Why have I come to Dar, dozens of Tanzanians and wazungu alike have silently wondered? In a word, I came east to find “trash,” or “rubbish” in local parlance. While I’ve devoted much of my research career to hazardous waste—up to a handful of people (5!) in the US even recognize me as a brownfields policy expert—my Fulbright sabbatical in Tanzania specializes lower down the residuals chain in household solid waste. How and why do people generate trash, get rid of it, and haul it off to somewhere less homey? And how can the generation, ridding, and hauling work better? So, you’ll hear more about trash than you ever thought possible over my next N blog posts!
To set the stage . . . . first recognize that Dar es Salaam disposes of roughly 2,000 tons of trash every day (not including recyclables) in its un-modern, un-sanitary landfill. Such a volume requires 200-250 garbage truck loads daily driving to the recent disposal site, which lies 35 kilometers from the city center. This represents a lot of garbage, maybe 5 or 6 times the daily production of Washington DC. But now understand that another couple thousand tons of trash in Dar every day need disposal, but never make it to the landfill.
This second 2,000 tons represents the dirty, hidden, illegally-disposed half of Dar’s daily generation of more than 4,000 tons of garbage! Of these off-the-record tons, the vast majority (three-quarters by some estimates) end up scattered in open spaces and stream courses, with some burned and the rest buried, like Jimmy Hoffa. I don’t want
to exaggerate that trash appears everywhere, because some areas have only minimal amounts visible. But a lot does appear across the landscape . . . my eyes and nose don’t lie.
As a simple example, on my run this morning through an upscale neighborhood I saw a bunch of (more than a hundred) VHS tapes smoking away on a rubbish burn pile. Maybe you’re thinking no great loss to torch some of these B-grade, American export slasher films, but the smoldering heap threw up noxious fumes to an air column already high in particulates (dusty dirt roads comprise about 75 percent of Dar’s 2,000 kilometer street network).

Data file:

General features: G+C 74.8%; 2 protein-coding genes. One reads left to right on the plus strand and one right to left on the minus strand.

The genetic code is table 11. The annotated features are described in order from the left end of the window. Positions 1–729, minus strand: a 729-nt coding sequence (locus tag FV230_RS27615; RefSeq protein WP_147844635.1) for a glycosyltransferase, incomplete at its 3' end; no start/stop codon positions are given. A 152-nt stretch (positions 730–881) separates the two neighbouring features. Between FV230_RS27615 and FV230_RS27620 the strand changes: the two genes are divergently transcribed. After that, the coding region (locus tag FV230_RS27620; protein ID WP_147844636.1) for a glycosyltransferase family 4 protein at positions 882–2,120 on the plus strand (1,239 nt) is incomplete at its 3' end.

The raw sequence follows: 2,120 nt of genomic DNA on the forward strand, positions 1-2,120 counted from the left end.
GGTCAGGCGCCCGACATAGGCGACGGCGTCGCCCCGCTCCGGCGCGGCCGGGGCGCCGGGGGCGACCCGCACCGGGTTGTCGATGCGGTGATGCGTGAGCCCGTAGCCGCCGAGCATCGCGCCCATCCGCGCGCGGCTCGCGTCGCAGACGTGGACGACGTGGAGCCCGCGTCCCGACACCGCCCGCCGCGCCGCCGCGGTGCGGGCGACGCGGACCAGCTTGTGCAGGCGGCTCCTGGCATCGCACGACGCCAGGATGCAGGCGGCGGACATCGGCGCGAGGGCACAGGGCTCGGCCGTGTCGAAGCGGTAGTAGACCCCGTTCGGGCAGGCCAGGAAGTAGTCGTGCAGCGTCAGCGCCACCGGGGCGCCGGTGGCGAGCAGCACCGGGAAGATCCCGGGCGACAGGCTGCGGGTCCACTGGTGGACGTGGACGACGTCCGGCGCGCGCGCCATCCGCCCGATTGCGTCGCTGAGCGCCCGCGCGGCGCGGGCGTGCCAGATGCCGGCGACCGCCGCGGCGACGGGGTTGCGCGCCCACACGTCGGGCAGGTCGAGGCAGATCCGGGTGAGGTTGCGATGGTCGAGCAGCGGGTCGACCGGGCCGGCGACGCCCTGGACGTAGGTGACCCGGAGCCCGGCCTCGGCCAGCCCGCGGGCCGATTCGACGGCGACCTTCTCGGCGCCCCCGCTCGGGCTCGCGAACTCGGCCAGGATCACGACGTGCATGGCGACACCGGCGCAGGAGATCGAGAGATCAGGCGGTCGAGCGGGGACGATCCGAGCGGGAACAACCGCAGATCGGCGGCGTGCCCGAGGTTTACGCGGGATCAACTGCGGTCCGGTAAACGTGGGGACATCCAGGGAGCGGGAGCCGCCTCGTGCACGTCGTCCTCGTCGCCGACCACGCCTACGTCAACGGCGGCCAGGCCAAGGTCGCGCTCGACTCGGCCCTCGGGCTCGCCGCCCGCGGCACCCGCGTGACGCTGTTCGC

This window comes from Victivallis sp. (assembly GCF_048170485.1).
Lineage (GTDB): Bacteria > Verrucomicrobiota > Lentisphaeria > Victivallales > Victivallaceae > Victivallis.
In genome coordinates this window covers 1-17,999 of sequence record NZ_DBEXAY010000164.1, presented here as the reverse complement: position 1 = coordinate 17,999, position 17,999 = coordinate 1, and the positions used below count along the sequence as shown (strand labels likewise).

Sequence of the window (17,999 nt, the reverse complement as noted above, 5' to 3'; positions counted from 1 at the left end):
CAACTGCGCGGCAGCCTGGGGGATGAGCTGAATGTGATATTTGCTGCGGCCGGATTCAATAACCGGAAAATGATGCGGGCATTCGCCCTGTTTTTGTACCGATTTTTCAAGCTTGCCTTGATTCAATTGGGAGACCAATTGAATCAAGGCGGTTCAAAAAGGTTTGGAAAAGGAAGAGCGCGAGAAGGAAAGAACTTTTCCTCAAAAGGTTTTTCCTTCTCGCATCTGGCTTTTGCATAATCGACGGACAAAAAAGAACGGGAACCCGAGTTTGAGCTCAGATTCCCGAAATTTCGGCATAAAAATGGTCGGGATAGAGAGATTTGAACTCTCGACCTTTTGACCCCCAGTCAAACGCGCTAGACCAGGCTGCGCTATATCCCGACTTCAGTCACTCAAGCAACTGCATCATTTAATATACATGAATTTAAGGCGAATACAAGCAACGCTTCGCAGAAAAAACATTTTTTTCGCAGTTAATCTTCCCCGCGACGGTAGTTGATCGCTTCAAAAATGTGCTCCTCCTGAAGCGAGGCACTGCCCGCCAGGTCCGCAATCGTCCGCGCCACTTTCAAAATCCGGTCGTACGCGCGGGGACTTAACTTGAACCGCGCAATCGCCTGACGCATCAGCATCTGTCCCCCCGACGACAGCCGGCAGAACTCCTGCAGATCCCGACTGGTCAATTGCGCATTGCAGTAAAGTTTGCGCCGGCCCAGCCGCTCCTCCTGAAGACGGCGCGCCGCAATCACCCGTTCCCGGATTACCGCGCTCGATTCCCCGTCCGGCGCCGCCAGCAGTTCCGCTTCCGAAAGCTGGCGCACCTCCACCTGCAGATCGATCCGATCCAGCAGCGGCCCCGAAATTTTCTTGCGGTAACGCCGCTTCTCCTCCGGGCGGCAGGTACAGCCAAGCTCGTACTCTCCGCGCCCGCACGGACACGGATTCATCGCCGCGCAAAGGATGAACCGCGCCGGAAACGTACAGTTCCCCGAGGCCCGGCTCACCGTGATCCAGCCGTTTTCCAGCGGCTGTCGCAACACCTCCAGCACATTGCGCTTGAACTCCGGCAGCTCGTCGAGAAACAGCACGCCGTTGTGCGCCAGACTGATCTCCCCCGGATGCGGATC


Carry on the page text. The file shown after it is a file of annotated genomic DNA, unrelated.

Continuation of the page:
Given the ubiquity of garbage in Dar, lots of trash talk takes place around the donor and community based organization crowd here, as it does elsewhere in the world. Solid waste disposal unquestioningly represents a planetary BFD. And donors, local municipalities, and community-based-organizations (e.g., Nipe Fagio) have come through in Tanzania with funds, studies, capacity building, education, musical PR events, and on-the-ground community activities to put action behind this talk. Tangible results include the upcoming contentious ban on disposable plastic bags in the country, and a volunteer beach cleanup every month around the city. And if you have money and can pay helpers to do the schlepping for you, or you don’t mind driving your bottles and cans to one of a couple repositories around the area, recycling also has arrived.
Still, the problem likely will grow, heap upon heap, in the near future. The big trashy downside of higher, more western living standards for many in Tanzania comes from its associated higher per-capita trash generation. Dar’s garbage generation exceeds Washington DC’s five-fold, not because its residents profligately generate trash, but because its population exceeds Washington, DC’s seven-to-eight-fold (that is, not a higher per capita rate here in Dar, but rather, vastly more capitas). As it moves up the western consumption and packaging curve, Dar’s generation of trash likely will increase faster than technical improvements in trash collection and landfilling.
To close, in a one-half-floor elevator pitch soundbite, my work here aims to unearth clever household-level behavioral approaches to lighten Dar’s heap-upon-heap garbage problem.